‘That’s something we continue to discuss with the United States,’ she said. ‘We have a little bit of wind in our sails and we are going to very much continue to work on this issue, but it is separate from the NAFTA talks.’

Last week, a deal seemed out of sight, as Trump snubbed Trudeau and a Sept. 30 deadline to submit a deal to Congress loomed.

U.S. trade law requires public comment period of 60 days before Congress can formally take up a new pact. The deal had to become public by the stroke of midnight in order for Mexico’s exiting president to sign it before he leaves office.

Mexican President Enrique Peña Nieto will be replaced on Dec. 1 by Andrés Manuel López Obrador.

López Obrador supports the agreement, but waiting for his signature could open up the deal to additional changes that would drag out the negotiations that have already stretched more than a year.

Congress could also slow-walk the agreement, and Trump predicted on Monday that that lawmakers would if only to stick it to him before they prepare their own bids for the Oval Office.

‘Frankly, they’ll have 2020 in mind. They have 2020 in mind. They want to do as well as they can, so even trying to reject great deals,’ he said. ‘I can’t tell you whether or not they will obstruct whether or they will resist.’

U.S. and Canada are making ‘lots of progress’ in regards to NAFTA

Specific details of the trade deal were still hazy on Monday afternoon.

A joint statement from U.S. Trade Representative Robert Lighthizer and Canadian Foreign Affairs Minister Chrystia Freeland said the deal ‘will strengthen the middle class, and create good, well-paying jobs and new opportunities for the nearly half billion people who call North America home.’

The statement continued: ‘We look forward to further deepening our close economic ties when this new agreement enters into force.’

A senior administration official told reporters late Sunday night on a call that the the deal new places ‘stronger rules of origin on automobiles’ and includes ‘ambitious new market access provisions for our farmers and ranchers.’

Canada’s concession on dairy are a ‘big win’ for America’s farmers, the U.S. official said.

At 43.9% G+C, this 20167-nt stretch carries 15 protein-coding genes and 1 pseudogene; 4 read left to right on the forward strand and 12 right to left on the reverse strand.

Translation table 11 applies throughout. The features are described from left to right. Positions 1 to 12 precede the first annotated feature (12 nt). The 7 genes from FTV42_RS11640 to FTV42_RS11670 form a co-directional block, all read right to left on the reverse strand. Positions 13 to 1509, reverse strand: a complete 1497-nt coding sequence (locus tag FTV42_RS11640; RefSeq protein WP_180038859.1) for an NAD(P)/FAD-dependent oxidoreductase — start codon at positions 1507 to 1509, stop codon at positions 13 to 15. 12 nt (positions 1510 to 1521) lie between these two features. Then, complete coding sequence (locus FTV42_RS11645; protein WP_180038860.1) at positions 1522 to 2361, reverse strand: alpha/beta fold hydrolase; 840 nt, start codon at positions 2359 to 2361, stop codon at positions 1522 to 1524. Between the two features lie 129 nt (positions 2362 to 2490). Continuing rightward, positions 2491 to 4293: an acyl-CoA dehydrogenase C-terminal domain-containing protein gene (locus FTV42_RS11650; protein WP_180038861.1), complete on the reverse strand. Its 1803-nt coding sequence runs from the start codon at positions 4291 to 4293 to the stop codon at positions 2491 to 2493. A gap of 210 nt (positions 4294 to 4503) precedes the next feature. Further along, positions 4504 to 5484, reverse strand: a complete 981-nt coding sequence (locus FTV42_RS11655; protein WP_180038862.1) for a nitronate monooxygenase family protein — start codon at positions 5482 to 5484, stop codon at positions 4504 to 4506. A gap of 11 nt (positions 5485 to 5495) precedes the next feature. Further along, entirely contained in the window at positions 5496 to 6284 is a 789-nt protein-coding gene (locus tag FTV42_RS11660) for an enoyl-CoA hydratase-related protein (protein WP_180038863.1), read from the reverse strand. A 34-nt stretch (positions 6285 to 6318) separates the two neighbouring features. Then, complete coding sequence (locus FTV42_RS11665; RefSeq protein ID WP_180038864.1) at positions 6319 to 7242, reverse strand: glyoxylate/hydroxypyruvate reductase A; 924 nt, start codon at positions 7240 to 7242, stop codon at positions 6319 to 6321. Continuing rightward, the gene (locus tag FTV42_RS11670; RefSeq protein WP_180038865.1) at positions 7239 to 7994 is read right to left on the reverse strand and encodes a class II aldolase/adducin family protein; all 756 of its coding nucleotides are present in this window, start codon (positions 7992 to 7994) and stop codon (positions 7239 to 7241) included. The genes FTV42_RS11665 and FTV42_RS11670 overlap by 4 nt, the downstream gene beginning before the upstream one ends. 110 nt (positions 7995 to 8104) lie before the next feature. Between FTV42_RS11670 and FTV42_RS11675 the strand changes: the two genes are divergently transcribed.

‘We’ve also included the review and termination provision that we previously announced in our deal with Mexico, which will ensure that we never end up in this position again, with an agreement that is stale and outdated and unbalanced in a way that is not beneficial to the United States.’

Canadian Minister of Foreign Affairs Chrystia Freeland and Gerald Butts, senior political advisor to Trudeau, are pictured walking in the loading dock of the Office of the Prime Minister and Privy Council in Ottawa on Sunday amid reports of a last-minute Cabinet meeting

The Trump administration is aiming to have the agreement in place by the time that Pena Nieto leaves office at the beginning of December.

Trump acknowledged at his news conference that he and the outgoing Mexican president had had ‘disagreements’ in the time they were both in office but they had developed ‘sort of a bond’ over trade and he now likes his counterpart a lot.

He said he believes the feeling is mutual.

Trump said that the trilateral deal is a model for other countries seeking to do deals with the U.S. like China but also the E.U.

‘China wants to talk, and we want to talk to them, and we want them to help us with North Korea,’ Trump declared. ‘The EU has been very tough on the United States.’

Trump said that the EU ‘didn’t want to talk’ until he threatened auto tariffs. Then, Jean-Claude Juncker called and said ‘we want to make a deal’ and they started working on a pact.